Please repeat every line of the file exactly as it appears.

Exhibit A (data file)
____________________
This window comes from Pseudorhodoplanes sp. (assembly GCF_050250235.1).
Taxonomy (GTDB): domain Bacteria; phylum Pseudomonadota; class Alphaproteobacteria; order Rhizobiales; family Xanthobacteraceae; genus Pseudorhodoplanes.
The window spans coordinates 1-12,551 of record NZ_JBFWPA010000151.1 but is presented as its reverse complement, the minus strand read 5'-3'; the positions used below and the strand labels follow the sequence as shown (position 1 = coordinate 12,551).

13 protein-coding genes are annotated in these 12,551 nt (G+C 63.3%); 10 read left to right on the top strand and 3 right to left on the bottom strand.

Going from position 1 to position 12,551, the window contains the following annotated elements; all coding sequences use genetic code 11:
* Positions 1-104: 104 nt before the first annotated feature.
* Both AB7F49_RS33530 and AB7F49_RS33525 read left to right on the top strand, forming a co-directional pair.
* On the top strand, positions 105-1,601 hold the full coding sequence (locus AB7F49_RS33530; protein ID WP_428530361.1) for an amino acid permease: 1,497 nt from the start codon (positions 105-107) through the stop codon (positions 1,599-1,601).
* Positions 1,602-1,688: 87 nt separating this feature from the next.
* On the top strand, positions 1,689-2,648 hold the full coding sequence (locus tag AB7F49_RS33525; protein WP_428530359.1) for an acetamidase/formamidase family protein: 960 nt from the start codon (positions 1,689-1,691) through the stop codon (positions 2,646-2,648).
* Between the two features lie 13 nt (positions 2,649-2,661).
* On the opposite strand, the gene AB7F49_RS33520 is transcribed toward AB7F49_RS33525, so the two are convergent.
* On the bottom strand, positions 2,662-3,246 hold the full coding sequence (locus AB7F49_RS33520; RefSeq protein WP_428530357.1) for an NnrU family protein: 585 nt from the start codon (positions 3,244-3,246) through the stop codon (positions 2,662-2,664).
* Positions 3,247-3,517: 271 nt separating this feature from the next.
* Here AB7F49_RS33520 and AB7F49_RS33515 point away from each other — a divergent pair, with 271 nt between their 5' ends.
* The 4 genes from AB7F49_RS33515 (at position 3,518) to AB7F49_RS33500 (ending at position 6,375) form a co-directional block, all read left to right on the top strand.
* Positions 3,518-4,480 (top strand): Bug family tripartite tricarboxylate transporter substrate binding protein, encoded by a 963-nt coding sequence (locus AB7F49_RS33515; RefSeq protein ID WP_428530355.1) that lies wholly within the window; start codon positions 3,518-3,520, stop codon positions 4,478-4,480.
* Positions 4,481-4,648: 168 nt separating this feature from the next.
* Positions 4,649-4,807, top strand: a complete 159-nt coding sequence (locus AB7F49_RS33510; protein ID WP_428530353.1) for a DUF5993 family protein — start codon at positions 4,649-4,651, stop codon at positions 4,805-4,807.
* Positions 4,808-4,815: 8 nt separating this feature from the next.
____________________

This window comes from Pseudorhodoplanes sp. (assembly GCF_050250235.1).
Taxonomy (GTDB): domain Bacteria; phylum Pseudomonadota; class Alphaproteobacteria; order Rhizobiales; family Xanthobacteraceae; genus Pseudorhodoplanes.
The window spans coordinates 1-12,551 of record NZ_JBFWPA010000151.1 but is presented as its reverse complement, the minus strand read 5'-3'; the positions used below and the strand labels follow the sequence as shown (position 1 = coordinate 12,551).

13 protein-coding genes are annotated in these 12,551 nt (G+C 63.3%); 10 read left to right on the top strand and 3 right to left on the bottom strand.

Going from position 1 to position 12,551, the window contains the following annotated elements; all coding sequences use genetic code 11:
* Positions 1-104: 104 nt before the first annotated feature.
* Both AB7F49_RS33530 and AB7F49_RS33525 read left to right on the top strand, forming a co-directional pair.
* On the top strand, positions 105-1,601 hold the full coding sequence (locus AB7F49_RS33530; protein ID WP_428530361.1) for an amino acid permease: 1,497 nt from the start codon (positions 105-107) through the stop codon (positions 1,599-1,601).
* Positions 1,602-1,688: 87 nt separating this feature from the next.
* On the top strand, positions 1,689-2,648 hold the full coding sequence (locus tag AB7F49_RS33525; protein WP_428530359.1) for an acetamidase/formamidase family protein: 960 nt from the start codon (positions 1,689-1,691) through the stop codon (positions 2,646-2,648).
* Between the two features lie 13 nt (positions 2,649-2,661).
* On the opposite strand, the gene AB7F49_RS33520 is transcribed toward AB7F49_RS33525, so the two are convergent.
* On the bottom strand, positions 2,662-3,246 hold the full coding sequence (locus AB7F49_RS33520; RefSeq protein WP_428530357.1) for an NnrU family protein: 585 nt from the start codon (positions 3,244-3,246) through the stop codon (positions 2,662-2,664).
* Positions 3,247-3,517: 271 nt separating this feature from the next.
* Here AB7F49_RS33520 and AB7F49_RS33515 point away from each other — a divergent pair, with 271 nt between their 5' ends.
* The 4 genes from AB7F49_RS33515 (at position 3,518) to AB7F49_RS33500 (ending at position 6,375) form a co-directional block, all read left to right on the top strand.
* Positions 3,518-4,480 (top strand): Bug family tripartite tricarboxylate transporter substrate binding protein, encoded by a 963-nt coding sequence (locus AB7F49_RS33515; RefSeq protein ID WP_428530355.1) that lies wholly within the window; start codon positions 3,518-3,520, stop codon positions 4,478-4,480.
* Positions 4,481-4,648: 168 nt separating this feature from the next.
* Positions 4,649-4,807, top strand: a complete 159-nt coding sequence (locus AB7F49_RS33510; protein ID WP_428530353.1) for a DUF5993 family protein — start codon at positions 4,649-4,651, stop codon at positions 4,805-4,807.
* Positions 4,808-4,815: 8 nt separating this feature from the next.